Recruiting new members while helping to retain existing members can be challenging. HBA staff simply can’t do it alone, which is why encouraging current members to step up as recruiting volunteers is a great way to build engagement and get your HBA’s name out there.
“Volunteers are your biggest cheerleaders, and they are most likely the biggest reason why someone was persuaded to join,” said Anthony Footé, Fredericksburg (VA) Area Builders Association
For some, recruiting comes naturally. They are the volunteers who have big personalities, can connect with people easily and have a wide network of relationships. But organizations are made up of all different types of people, and utilizing everyone's unique strengths is crucial to growing membership.
Footé spoke during the most recent Third Tuesday Townhall
— a free, monthly webinar series hosted by NAHB to discuss membership-related topics — where he shared several examples of how FABA's members have had recruiting success by emphasizing their unique strengths. Some of his tips included:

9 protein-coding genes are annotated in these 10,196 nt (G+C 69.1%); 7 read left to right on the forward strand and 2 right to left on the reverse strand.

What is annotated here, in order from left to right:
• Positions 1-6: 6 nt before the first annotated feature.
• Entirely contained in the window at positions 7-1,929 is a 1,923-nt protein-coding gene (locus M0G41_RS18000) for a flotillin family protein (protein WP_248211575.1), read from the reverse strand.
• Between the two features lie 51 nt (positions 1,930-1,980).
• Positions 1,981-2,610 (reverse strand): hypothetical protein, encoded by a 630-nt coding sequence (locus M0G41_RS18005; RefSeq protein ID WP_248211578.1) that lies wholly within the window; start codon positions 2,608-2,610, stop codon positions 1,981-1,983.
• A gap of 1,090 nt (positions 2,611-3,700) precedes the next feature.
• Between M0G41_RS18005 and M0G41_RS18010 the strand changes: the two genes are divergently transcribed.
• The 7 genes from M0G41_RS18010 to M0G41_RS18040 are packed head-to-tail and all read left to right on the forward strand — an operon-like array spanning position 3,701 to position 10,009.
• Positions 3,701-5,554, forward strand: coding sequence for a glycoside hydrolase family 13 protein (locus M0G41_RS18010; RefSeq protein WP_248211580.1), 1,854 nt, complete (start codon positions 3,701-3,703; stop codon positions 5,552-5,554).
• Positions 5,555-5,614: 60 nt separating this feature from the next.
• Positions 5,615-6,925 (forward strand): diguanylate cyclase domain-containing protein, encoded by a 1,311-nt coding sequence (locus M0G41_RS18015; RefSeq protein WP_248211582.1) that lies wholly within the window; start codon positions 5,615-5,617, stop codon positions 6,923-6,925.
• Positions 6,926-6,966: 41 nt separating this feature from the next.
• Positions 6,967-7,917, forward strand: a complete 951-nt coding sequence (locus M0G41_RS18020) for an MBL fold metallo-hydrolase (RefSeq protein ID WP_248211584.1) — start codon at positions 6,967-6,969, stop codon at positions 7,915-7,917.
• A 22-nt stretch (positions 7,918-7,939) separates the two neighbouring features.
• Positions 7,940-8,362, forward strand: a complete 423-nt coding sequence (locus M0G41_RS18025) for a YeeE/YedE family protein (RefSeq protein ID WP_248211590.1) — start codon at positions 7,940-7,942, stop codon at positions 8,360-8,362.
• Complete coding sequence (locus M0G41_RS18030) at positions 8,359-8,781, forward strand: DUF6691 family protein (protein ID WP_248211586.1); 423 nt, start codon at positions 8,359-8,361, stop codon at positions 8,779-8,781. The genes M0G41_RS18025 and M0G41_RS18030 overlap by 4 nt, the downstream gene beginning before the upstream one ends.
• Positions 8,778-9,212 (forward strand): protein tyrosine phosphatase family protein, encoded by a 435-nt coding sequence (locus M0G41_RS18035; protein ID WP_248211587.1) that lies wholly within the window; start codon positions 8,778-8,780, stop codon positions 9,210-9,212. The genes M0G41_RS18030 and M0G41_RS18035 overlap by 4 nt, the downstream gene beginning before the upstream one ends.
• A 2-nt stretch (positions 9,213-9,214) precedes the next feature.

- Keep volunteers knowledgeable by hosting training sessions to review not only your local benefits, but also the state and national ones.
- Make cold calling less daunting by providing a script or talking points.
- Simplify how members can communicate with their contacts by providing draft email language.
- Pair newer members with seasoned recruiters who are more familiar with the process.
- Allow stronger recruiters to reach out on someone else’s behalf when they have a lead.
The variety of fields that Builder and Associate members represent can help HBAs reach new audiences, as well as encourage business connections. This is especially important in peer-to-peer recruitment efforts, as one of the biggest reasons why people join is to grow their business. The more people who are brought into the association, the more opportunities there are for that to happen.
“Membership and recruitment efforts have a significant impact on all of us," said Alma Jacobs, MIRM, of the Home Builders Association of Greater Charlotte, who has been part of her membership committee ever since joining the HBA more than 40 years ago.
"Each of us knows someone who should be a member, we just sometimes forget to ask," Jacobs said. "But when we put forth the effort to help our membership grow, we are helping support the industry that supports our livelihoods. Without HBAs, we just would not be as successful."
For more recruitment resources, visit the HBA resource page
. The next Third Tuesday Townhall will be held Oct. 15, when members and HBA staff will learn how to clearly articulate a response to this common question from prospective members: "What's in it for me?" RSVP here.